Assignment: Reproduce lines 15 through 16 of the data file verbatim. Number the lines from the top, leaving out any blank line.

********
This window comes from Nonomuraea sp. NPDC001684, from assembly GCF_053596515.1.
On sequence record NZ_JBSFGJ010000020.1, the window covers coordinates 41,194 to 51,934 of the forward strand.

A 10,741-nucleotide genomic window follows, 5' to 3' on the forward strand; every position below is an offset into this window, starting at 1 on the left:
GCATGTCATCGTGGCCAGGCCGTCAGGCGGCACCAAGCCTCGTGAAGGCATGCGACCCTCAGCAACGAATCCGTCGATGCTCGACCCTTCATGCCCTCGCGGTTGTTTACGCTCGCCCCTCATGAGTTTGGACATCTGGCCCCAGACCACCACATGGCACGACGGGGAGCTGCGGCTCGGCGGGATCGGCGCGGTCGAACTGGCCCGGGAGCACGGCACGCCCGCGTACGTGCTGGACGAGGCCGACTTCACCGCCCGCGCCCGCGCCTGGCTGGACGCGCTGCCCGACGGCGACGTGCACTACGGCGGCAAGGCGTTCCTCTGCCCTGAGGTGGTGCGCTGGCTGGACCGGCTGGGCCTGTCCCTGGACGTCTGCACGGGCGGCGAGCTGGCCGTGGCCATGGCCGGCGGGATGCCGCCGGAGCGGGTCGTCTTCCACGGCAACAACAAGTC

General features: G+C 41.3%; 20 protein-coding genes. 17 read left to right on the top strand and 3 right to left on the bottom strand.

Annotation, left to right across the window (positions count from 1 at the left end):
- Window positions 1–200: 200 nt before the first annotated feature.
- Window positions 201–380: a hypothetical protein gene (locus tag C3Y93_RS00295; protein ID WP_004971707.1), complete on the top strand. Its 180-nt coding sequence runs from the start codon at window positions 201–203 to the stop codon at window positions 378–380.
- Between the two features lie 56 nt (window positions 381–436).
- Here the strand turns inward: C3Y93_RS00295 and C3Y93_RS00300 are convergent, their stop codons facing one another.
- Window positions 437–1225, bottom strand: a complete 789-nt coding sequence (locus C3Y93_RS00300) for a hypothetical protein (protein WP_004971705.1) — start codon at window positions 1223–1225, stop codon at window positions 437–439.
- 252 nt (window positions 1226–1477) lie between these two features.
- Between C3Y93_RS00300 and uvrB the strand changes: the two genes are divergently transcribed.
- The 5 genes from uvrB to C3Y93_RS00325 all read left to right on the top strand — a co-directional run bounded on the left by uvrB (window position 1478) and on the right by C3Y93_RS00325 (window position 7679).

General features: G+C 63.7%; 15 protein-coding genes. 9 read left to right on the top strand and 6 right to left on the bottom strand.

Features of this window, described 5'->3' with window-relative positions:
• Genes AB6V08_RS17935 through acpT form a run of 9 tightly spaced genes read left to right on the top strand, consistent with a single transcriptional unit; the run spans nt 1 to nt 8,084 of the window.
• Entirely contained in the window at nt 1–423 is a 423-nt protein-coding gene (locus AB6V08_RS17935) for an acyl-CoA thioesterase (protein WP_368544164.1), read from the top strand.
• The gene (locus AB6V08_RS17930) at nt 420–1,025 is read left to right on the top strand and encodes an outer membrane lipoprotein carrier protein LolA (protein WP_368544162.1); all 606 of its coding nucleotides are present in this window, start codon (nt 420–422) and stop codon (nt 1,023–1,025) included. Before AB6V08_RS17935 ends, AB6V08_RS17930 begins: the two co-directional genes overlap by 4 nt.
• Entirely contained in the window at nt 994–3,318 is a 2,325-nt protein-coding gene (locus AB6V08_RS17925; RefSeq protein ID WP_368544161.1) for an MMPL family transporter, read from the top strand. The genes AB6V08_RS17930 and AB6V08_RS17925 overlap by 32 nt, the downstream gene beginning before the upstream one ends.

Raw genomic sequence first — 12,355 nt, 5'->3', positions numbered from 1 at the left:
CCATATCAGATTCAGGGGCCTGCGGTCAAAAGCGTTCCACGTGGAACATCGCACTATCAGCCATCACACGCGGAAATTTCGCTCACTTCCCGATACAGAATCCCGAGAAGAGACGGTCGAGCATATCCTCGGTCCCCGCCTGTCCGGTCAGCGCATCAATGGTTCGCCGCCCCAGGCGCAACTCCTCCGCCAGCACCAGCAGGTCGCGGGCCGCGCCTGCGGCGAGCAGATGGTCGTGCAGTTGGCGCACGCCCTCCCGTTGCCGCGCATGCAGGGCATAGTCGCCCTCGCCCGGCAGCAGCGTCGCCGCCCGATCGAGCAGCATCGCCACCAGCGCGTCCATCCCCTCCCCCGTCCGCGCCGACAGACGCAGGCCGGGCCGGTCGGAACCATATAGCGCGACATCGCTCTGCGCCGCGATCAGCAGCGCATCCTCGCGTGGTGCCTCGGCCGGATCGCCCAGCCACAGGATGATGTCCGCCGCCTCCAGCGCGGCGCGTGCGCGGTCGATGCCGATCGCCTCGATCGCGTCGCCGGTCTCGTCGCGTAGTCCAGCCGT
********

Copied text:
General features: G+C 63.7%; 15 protein-coding genes. 9 read left to right on the top strand and 6 right to left on the bottom strand.

Features of this window, described 5'->3' with window-relative positions: